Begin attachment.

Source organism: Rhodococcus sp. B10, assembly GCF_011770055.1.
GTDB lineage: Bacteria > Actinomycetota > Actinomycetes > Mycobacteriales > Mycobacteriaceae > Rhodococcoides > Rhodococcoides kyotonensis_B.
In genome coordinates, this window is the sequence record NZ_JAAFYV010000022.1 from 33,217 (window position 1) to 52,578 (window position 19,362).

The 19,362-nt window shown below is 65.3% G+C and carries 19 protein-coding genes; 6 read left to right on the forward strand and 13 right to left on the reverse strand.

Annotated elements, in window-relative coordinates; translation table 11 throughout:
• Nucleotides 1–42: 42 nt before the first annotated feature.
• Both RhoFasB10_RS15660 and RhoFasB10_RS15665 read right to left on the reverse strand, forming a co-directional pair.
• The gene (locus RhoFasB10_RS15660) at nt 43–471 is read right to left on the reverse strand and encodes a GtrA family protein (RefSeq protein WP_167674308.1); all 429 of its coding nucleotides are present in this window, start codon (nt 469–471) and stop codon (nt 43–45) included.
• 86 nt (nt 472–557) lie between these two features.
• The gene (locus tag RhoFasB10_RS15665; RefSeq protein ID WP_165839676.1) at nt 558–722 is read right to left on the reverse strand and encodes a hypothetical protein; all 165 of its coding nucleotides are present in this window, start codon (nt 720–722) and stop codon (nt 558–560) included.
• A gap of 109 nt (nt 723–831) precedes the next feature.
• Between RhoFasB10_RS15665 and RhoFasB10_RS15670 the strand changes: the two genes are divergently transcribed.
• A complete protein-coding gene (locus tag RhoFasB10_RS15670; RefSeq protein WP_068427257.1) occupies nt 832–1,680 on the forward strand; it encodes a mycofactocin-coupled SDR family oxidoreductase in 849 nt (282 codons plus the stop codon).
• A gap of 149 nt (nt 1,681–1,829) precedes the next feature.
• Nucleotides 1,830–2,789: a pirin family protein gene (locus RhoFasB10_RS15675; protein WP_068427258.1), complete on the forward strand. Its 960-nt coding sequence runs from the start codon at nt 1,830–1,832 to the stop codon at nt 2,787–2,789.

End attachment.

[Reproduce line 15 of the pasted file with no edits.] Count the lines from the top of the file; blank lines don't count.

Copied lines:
• Nucleotides 1,830–2,789: a pirin family protein gene (locus RhoFasB10_RS15675; protein WP_068427258.1), complete on the forward strand. Its 960-nt coding sequence runs from the start codon at nt 1,830–1,832 to the stop codon at nt 2,787–2,789.